Yesterday I got first place in my age group for a local 5k (3.1 miles). My winning time – 24:18. Not very fast, in fact in any other race this would be quite average, the fast ones coming in at 20 minutes or less. Even so, my time was a personal best and I got a medal.
Apart from charity raffles, where the prizes are always rubbish, the only other thing I’ve won was the 50 metre dash at my primary school sports day. I was 8. I didn’t get a medal, just a blue ribbon with a little safety pin. I remember being quite chuffed. Even more so than getting my first Girl Guide proficiency badge, which was for being nice to old people. It wasn?t called that, I think it was ‘Care of the Elderly’ or ‘Friend to the Deaf’, which was really the same thing in my village.
I don?t know much about American sports days, but in my English primary school the ?sports? were quite unlike anything you?d find at a competitive level. Just as well really because cheating was rampant. Your chances in the sack race – jumping along the course in a burlap sack – could be vastly improved by pushing your feet into the corners so your toes poked through. Shuffling was a lot quicker than jumping. In the egg and spoon race too it was possible to hold the spoon while placing your thumb over the top of the egg to stop it falling. At this point I hadn?t appreciated the benefits of cheating and so I usually lost. Though in the case of the skipping race, I lost because I was hopeless at it.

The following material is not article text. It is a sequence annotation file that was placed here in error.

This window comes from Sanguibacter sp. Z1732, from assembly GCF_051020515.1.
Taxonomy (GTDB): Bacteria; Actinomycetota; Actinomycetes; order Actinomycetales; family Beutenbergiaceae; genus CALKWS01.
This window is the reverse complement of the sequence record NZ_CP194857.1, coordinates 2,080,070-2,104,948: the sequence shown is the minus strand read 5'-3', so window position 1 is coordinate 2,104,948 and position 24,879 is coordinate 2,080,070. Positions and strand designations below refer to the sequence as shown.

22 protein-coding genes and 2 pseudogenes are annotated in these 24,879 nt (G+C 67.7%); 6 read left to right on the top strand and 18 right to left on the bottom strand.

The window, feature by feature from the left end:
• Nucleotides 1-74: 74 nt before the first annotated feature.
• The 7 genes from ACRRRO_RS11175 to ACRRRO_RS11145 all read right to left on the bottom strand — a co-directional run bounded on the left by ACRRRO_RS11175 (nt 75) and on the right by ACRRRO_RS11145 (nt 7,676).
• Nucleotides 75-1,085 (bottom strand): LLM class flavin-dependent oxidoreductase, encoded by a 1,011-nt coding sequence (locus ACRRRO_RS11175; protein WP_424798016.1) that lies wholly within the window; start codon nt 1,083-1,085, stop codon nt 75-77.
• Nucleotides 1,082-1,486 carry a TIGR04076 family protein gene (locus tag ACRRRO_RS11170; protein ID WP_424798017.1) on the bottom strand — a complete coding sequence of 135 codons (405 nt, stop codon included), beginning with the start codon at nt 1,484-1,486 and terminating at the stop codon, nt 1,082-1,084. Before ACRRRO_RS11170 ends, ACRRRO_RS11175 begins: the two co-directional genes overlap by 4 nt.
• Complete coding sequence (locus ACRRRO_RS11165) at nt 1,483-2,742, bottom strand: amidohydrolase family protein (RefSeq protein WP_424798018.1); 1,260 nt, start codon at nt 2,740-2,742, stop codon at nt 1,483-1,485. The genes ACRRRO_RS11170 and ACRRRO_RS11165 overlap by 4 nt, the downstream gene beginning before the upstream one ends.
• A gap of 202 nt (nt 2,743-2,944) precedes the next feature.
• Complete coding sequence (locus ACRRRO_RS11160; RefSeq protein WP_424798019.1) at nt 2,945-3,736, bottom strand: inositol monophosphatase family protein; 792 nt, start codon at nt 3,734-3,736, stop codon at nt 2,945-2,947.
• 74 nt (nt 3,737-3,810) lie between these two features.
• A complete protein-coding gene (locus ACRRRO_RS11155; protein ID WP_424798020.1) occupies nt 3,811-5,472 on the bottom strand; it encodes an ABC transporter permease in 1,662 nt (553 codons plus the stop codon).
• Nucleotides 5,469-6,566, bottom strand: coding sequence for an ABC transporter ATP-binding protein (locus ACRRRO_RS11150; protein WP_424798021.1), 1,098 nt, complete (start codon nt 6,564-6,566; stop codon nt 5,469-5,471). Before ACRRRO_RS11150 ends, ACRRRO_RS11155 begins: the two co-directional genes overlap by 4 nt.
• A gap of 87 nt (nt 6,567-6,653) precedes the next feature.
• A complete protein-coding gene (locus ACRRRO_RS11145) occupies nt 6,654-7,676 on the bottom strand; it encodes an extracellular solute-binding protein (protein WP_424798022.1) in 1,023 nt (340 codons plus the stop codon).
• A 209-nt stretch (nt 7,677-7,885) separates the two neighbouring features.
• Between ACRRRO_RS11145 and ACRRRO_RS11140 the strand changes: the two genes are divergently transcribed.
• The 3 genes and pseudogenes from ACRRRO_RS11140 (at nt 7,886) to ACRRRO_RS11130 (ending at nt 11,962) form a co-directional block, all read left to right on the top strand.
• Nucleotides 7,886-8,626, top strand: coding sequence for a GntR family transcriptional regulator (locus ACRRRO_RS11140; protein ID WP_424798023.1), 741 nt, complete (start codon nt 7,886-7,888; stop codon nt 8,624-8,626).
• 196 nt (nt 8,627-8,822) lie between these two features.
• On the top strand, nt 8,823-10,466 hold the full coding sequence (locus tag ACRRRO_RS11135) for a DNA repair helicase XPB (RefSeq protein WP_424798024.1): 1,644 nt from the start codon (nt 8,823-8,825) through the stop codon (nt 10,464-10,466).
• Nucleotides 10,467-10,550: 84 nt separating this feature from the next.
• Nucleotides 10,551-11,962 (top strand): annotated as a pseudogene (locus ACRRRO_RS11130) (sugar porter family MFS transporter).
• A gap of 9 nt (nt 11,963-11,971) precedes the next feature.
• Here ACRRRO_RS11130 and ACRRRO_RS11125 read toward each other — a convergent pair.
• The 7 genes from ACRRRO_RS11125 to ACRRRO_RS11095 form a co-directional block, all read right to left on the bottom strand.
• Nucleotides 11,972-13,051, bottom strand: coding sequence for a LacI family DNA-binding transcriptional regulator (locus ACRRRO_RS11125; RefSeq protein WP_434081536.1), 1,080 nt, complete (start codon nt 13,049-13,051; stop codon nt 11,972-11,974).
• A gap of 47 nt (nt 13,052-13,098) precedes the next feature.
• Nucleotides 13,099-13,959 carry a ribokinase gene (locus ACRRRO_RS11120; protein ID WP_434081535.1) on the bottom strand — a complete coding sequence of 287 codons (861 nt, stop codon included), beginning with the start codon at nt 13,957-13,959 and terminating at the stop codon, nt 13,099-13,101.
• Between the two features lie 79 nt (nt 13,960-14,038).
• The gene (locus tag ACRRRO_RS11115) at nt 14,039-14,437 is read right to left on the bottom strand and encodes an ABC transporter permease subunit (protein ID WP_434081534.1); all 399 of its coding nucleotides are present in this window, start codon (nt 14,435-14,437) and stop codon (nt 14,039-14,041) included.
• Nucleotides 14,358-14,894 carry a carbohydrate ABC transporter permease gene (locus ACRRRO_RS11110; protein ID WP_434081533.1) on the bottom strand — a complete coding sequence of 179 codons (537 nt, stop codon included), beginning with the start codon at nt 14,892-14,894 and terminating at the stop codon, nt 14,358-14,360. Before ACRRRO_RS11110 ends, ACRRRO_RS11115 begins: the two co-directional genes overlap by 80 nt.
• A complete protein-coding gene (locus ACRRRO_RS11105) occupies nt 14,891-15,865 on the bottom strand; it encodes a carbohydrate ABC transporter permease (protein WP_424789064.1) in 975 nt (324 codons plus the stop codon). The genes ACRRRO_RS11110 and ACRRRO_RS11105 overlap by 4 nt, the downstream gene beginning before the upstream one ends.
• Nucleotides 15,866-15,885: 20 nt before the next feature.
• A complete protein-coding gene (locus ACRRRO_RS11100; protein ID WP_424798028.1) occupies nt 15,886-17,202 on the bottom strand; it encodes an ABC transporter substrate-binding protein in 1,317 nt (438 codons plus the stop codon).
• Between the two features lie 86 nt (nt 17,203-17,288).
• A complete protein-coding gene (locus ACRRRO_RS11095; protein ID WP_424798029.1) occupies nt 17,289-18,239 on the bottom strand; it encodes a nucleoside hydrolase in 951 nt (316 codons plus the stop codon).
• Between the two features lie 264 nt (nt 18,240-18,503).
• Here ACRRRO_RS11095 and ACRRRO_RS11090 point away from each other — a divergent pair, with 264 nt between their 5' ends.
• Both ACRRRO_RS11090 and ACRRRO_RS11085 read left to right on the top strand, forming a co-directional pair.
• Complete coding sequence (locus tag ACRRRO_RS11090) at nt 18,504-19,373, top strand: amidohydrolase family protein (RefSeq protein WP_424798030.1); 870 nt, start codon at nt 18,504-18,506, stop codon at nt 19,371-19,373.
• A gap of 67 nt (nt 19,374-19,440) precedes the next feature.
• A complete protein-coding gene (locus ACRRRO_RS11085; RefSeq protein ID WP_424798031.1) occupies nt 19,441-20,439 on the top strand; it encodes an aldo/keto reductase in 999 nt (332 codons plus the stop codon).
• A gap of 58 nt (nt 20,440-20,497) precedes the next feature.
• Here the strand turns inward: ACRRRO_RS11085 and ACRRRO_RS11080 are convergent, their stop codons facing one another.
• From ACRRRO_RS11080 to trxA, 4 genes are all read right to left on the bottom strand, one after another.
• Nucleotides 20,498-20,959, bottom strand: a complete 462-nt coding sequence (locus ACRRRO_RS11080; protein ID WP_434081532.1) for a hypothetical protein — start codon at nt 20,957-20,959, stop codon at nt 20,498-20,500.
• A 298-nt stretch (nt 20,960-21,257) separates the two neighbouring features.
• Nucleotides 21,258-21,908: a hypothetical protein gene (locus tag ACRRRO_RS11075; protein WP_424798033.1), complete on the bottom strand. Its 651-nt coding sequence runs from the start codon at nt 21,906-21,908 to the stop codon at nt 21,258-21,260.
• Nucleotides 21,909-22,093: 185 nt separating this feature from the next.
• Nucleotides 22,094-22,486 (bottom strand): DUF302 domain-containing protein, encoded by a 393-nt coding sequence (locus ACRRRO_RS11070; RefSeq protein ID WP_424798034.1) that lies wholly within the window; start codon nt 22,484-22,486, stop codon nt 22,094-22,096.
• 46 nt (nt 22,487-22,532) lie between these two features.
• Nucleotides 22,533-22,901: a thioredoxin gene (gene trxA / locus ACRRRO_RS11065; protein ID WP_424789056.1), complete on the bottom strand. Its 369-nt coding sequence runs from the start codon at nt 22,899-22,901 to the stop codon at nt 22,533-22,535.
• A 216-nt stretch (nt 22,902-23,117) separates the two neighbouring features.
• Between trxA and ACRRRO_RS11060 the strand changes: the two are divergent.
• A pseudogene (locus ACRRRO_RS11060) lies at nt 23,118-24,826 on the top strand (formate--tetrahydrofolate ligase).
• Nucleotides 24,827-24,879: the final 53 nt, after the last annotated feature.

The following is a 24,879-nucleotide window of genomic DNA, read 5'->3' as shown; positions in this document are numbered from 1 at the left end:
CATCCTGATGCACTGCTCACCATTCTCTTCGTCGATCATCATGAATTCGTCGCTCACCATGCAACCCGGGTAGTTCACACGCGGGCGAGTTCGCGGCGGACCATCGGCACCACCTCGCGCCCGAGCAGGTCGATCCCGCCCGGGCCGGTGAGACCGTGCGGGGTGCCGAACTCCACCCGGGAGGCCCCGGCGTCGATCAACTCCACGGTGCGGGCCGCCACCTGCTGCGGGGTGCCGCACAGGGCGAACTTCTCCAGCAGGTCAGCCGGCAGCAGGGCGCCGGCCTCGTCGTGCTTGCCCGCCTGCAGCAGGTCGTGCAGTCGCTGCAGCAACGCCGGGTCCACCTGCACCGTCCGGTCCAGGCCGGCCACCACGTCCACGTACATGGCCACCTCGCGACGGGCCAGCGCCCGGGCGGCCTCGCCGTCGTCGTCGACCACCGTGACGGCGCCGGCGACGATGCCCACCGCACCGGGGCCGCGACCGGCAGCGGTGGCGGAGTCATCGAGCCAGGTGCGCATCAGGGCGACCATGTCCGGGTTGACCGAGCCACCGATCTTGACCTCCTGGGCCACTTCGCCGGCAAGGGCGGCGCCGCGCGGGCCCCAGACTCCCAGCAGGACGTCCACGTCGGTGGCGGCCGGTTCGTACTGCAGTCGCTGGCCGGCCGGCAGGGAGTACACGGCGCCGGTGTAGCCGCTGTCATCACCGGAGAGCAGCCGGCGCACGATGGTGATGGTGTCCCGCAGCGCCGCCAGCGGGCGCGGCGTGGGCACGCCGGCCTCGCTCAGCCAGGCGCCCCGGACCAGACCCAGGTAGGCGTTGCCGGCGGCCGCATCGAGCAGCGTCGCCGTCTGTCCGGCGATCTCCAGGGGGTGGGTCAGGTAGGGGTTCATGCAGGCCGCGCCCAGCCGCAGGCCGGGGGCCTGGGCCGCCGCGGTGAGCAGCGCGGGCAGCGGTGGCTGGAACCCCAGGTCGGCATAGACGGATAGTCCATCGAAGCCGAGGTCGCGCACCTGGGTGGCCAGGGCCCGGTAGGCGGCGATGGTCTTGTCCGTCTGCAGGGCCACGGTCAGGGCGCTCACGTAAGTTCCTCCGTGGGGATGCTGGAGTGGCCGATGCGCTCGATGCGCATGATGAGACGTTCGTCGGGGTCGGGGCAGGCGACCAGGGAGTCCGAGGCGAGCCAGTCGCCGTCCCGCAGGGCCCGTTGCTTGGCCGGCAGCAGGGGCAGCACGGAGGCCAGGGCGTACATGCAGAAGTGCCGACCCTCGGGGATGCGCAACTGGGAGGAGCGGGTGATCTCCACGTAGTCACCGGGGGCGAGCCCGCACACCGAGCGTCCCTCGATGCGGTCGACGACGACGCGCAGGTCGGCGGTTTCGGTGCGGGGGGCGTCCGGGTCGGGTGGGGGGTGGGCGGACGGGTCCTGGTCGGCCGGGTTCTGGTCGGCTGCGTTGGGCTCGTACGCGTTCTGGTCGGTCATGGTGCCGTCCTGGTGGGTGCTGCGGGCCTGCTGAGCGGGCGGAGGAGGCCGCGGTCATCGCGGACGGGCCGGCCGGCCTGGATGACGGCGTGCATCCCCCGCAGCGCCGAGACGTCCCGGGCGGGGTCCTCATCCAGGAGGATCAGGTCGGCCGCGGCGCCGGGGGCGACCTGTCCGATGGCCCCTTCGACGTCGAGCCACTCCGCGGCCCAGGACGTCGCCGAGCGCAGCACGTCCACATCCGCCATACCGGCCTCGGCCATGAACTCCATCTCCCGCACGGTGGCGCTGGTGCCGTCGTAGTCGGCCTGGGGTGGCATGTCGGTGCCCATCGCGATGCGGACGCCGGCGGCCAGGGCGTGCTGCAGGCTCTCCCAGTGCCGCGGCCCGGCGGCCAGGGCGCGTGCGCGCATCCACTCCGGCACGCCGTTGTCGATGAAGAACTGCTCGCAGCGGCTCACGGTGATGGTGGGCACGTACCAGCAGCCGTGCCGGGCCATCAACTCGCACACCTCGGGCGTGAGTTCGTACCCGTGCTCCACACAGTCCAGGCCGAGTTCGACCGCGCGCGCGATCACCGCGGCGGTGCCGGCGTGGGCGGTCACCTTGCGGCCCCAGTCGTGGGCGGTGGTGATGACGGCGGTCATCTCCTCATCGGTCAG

When I got to grammar school, I still wanted to run but I was outpaced by everyone else on the track team. I?d still go to the practices, partly because I wanted to be on the team and partly because it gave me a place to go at lunchtime. While they were all doing sprints and using starting blocks, I was sent off on a 1500 metre run, the teacher knowing that I?d just about complete this by the time the session was over.
I didn?t run again till I met Erik. I’m not sure of the correlation, though he did bike a lot and had better legs than me. I?d leave our flat to go running and come back 12 minutes later, wheezing and desperate for a cigarette and some bacon. Since moving to Austin though, I?ve run 4 marathons and countless other races and I?m quite proud of all my finisher?s medals. But for some reason, finding that I’d beaten the handful of other 40 year old women yesterday – even with a slowish time, low race turnout and flat course – felt close to winning that blue ribbon.
Note: Though it still pales when compared to my coveted Girl Guide ‘Good Hostess’ badge. With a little teacup and saucer as the emblem.